Wednesday, April 21, 2010

Sugar in my soda...

Sugar in my soda…

I have always been a Pepsi girl. First, Coke is too fizzy. I remember watching my niece blowing into the top of a Coke can while I was visiting my brother and family. I laughed when I realized she was imitating me! I habitually attempted to blow off some of the excess carbonation in order to tolerate it.

Next, Coca Cola (in the U.S) is too bitter. Yet I noticed that last June, at the all-inclusive resort my friend and I stayed at, that even though all they had was Coke (not Pepsi), I didn't mind it. I thought it was that it was 'on tap' and therefore not as fizzy, and that they always stuffed a few lime wedges in the glass, changing the flavor.

Everyday I carry a tray of cooking supplies (and sometimes a Coke)
from my room to the kitchen.

Though Pepsi is available here in grocery stores, it is rarely found in restaurants and colmados (corner stores). Yet I drink Coke readily - still blowing off the steam before drinking, but not finding the taste bitter. Why? Well, most sodas bottled in the Caribbean (this Coke bottled right here in Dominican Republic) are made with sugar. What's the big deal, you ask? Check your label. It will not say sugar but corn syrup.

Because of more and more negative reports about corn syrup, I had been bothered by my personal addiction to sweet, carbonated, cold caffeine.

Of course the sugar/corn syrup issue doesn't explain why I liked Pepsi. In the States it too is made with corn syrup. So it's a secret recipe issue.

Last year PepsiCo tested a "Pepsi Throwback" in a small test market to great results. The throwback aspect had to do with making it the "old fashioned way." Any guesses? Yep. Sugar! I waited and waited and waited for them to release it nationwide - excited that sugar could somehow be justified in my mind as healthy! (Okay, healthier...)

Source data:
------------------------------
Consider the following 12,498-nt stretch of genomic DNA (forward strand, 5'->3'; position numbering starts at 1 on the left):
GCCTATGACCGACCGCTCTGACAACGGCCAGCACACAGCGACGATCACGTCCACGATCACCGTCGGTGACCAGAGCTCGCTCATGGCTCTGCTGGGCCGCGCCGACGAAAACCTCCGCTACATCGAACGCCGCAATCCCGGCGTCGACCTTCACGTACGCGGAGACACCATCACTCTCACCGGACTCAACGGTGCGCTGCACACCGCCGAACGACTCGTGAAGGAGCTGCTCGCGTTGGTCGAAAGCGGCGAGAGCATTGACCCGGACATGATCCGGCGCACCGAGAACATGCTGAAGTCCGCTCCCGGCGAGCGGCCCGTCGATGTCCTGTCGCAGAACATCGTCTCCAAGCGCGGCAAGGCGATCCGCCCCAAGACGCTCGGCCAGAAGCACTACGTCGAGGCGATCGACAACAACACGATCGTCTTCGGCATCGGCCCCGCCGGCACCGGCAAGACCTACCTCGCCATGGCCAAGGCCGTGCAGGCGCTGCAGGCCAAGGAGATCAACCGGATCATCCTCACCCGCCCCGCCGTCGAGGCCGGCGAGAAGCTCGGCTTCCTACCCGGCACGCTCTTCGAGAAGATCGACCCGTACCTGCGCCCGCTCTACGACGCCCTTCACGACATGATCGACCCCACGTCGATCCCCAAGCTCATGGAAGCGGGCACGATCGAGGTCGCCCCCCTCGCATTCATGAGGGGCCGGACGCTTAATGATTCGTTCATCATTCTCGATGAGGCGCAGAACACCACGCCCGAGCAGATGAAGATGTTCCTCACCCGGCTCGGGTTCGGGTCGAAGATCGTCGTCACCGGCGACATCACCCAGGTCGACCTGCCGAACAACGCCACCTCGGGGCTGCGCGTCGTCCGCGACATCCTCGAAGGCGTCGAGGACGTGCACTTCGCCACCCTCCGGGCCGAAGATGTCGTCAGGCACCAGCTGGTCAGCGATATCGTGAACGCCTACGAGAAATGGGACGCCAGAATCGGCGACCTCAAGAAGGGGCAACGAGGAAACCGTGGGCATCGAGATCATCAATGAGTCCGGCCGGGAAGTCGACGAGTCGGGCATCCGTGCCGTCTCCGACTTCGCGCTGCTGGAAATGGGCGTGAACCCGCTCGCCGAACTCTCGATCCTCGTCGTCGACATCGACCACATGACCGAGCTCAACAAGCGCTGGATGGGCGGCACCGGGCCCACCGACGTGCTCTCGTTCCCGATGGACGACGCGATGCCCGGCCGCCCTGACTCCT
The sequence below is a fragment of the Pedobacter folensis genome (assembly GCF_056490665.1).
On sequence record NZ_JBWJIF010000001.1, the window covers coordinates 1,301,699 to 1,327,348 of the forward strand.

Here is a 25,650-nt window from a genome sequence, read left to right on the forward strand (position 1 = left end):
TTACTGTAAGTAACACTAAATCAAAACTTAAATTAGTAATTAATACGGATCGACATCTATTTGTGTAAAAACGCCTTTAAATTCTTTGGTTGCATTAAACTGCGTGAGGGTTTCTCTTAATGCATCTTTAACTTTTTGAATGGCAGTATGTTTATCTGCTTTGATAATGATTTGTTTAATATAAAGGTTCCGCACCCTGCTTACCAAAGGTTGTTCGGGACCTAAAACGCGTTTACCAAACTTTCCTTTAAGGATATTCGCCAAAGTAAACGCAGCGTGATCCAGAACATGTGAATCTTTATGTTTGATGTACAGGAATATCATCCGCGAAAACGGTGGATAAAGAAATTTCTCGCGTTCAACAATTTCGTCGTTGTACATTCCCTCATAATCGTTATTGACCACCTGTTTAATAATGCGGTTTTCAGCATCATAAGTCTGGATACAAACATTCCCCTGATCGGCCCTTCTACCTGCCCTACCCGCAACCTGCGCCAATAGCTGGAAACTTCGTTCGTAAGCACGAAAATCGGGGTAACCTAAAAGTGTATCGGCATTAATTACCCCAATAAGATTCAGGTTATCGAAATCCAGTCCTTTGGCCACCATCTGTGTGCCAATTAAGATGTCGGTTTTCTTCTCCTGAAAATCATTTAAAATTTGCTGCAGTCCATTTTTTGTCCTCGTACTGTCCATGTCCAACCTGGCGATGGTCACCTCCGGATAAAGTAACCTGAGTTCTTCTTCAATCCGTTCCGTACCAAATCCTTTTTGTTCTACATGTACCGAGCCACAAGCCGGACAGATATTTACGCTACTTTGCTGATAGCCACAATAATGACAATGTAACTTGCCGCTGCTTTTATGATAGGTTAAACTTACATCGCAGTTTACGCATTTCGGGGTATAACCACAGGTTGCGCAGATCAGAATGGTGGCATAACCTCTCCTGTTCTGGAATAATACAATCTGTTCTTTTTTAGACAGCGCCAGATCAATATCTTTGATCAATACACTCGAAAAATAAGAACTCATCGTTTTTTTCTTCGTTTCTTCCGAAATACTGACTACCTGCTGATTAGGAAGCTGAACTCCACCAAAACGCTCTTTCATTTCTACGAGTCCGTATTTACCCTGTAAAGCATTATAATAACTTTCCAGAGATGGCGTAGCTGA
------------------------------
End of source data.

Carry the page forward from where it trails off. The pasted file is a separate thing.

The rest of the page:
It showed up in my Walgreens store the day before I moved to the Dominican Republic. No problem, the Pepsi here is made with sugar also.

A few interesting links on the case against corn syrup:

The Death of High Fructose Corn Syrup,

A sweet problem: Princeton researchers find that high-fructose corn syrup prompts considerably more weight gain;

Study Finds High-Fructose Corn Syrup Contains Mercury;

Heather J. Kirk, Photographer, Author, Graphic Designer
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  1. This is very interesting. I stopped drinking most carbonated soft drinks several years ago--mostly because of my age and desire for good bone health. I was quite addicted to coke and drank several cans of it a day.

    My son works for a pharmaceutical firm and did a study on osteoporosis. He not only wanted me to use coral calcium, but to stop drinking soda--it leaches the calcium right out of our bones. I stopped right then due to my age and NO HORMONES anymore. My bone health stays excellent.

    Corn syrup is nasty--glad that you sent this info. I don't use coral calcium, but a blend of chelated calcium, mangnesium and zinc--500 mg 3 times a day.


  2. I see you have everything you need for a great meal. Salt, black pepper, red pepper, Coke and CARRY OUT!


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